They ask themselves, are we happy? And, one concludes, "Happy was a word for sorority girls and clowns, and those were two distinctly fucked-up groups of people." The decision they face is what so many long-married couples would echo: is content the same thing as happy? Can you be happy without white-hot passion? Is it worth chasing the passion, if it means risking the contentment?
While they're looking back longingly at what they believe they've lost, their children are beginning a relationship. So, you're seeing love at its fiery beginning and what may be its flickering end. It's not depressing, it's real. It's common. It's nostalgic.
I love that line. LOVE THAT LINE. Because we all had that summer, right? When our skin felt like it was sparking with the touch of someone new. When you fell so hard, you were sure you'd never get back up. The entire world laid out before you; it never occurred to you that it might end.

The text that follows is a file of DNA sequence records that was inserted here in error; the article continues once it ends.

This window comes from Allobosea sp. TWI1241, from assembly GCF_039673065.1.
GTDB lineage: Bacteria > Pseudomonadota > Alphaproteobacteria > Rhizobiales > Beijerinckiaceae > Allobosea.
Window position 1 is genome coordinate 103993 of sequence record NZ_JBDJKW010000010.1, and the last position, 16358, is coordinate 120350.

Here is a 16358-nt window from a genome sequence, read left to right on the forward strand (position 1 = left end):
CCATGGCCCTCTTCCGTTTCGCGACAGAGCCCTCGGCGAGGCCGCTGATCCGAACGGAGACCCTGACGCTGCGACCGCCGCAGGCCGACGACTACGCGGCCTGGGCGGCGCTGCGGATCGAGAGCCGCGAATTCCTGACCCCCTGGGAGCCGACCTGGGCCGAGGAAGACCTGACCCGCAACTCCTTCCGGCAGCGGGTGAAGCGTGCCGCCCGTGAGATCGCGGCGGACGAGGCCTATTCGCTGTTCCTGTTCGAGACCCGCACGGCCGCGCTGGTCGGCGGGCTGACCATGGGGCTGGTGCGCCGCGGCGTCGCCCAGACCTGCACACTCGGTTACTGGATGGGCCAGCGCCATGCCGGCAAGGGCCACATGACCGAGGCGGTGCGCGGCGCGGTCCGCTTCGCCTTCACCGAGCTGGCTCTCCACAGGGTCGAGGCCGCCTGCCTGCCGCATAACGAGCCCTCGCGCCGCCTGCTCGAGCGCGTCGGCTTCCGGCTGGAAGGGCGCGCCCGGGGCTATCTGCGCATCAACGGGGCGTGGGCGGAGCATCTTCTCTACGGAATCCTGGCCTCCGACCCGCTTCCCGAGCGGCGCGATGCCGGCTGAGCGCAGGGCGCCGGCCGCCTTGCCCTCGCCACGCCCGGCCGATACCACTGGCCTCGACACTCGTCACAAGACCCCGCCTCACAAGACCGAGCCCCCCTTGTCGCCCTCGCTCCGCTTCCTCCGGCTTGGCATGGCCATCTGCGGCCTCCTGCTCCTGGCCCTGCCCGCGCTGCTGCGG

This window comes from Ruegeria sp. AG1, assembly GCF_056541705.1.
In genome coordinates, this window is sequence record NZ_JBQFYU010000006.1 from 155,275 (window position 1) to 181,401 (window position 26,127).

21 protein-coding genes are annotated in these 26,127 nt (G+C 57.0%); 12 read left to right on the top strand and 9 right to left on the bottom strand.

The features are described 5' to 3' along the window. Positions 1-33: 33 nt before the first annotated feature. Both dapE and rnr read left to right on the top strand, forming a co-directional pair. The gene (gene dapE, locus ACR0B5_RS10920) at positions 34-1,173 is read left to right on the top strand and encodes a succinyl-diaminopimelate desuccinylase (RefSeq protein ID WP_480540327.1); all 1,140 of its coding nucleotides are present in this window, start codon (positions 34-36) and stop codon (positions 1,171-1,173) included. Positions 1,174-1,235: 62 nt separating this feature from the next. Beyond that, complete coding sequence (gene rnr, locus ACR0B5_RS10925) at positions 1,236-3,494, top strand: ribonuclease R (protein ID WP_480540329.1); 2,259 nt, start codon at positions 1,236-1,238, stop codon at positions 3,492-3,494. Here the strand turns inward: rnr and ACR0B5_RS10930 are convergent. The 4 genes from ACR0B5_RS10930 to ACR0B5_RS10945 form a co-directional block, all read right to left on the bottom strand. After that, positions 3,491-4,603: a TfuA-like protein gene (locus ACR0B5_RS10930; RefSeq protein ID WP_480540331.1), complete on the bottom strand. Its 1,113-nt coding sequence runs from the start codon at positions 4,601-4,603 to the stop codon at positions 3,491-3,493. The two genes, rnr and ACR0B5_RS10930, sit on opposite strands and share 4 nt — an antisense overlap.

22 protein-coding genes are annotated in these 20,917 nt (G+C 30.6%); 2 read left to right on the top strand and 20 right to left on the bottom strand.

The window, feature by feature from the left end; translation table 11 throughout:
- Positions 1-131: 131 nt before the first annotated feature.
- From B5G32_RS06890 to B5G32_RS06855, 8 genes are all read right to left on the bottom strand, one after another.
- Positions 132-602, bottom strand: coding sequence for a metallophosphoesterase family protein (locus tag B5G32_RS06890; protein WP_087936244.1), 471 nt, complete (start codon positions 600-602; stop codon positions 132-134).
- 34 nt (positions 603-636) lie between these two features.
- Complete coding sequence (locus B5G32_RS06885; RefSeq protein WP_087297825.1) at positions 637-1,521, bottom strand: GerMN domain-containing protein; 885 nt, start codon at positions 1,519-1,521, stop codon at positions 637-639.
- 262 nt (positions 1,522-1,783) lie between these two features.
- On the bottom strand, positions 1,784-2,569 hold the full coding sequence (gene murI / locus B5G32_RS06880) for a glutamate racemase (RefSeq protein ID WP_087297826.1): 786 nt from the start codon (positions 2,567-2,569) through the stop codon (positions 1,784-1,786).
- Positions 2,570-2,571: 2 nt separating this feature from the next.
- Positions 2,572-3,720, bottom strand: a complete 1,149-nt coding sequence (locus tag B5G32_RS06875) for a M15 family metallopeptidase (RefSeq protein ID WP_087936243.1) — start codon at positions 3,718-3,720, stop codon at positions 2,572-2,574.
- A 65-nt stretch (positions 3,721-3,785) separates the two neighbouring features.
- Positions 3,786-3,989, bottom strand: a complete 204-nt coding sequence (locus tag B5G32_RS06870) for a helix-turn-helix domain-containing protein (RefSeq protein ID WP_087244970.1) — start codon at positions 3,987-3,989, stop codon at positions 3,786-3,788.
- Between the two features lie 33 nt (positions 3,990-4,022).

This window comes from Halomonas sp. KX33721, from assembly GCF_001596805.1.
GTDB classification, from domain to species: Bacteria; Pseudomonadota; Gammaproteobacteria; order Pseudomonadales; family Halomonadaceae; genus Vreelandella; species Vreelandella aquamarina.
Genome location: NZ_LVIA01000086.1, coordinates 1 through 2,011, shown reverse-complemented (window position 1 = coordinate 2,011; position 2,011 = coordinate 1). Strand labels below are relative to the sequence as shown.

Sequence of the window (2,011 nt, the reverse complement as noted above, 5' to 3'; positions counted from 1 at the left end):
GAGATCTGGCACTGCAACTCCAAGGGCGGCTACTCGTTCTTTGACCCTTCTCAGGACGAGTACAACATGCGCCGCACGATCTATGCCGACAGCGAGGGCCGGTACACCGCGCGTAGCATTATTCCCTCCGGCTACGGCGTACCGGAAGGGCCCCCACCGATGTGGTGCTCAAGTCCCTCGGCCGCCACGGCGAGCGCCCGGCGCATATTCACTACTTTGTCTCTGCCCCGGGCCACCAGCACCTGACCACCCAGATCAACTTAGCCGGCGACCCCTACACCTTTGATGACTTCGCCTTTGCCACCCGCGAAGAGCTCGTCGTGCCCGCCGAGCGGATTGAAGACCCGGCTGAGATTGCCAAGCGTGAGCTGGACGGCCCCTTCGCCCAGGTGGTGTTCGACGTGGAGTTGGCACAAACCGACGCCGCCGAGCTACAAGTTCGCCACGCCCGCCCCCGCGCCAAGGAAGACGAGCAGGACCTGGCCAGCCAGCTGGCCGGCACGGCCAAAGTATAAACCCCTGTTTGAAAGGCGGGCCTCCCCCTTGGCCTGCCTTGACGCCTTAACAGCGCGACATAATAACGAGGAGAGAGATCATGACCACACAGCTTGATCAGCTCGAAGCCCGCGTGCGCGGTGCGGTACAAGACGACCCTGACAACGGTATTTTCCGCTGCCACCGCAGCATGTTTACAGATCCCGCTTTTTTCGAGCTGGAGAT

In this book, the parents look back at that summer with sadness, knowing they'll never recapture that magic - never feel that same euphoric high. The teenagers, though, know to embrace it. To remember every line, every curve, every first. To hang on to what they know is fleeting by living it, knowing somehow that someday, they'd need to lean back on these memories to get them through the quiet nights, decades later.
I really liked this book. Every character was perfect and flawed, selfish and unselfish. And, the ending wrapped up in a nice enough bow to feel like everyone's going to be alright. That we're all going to be alright.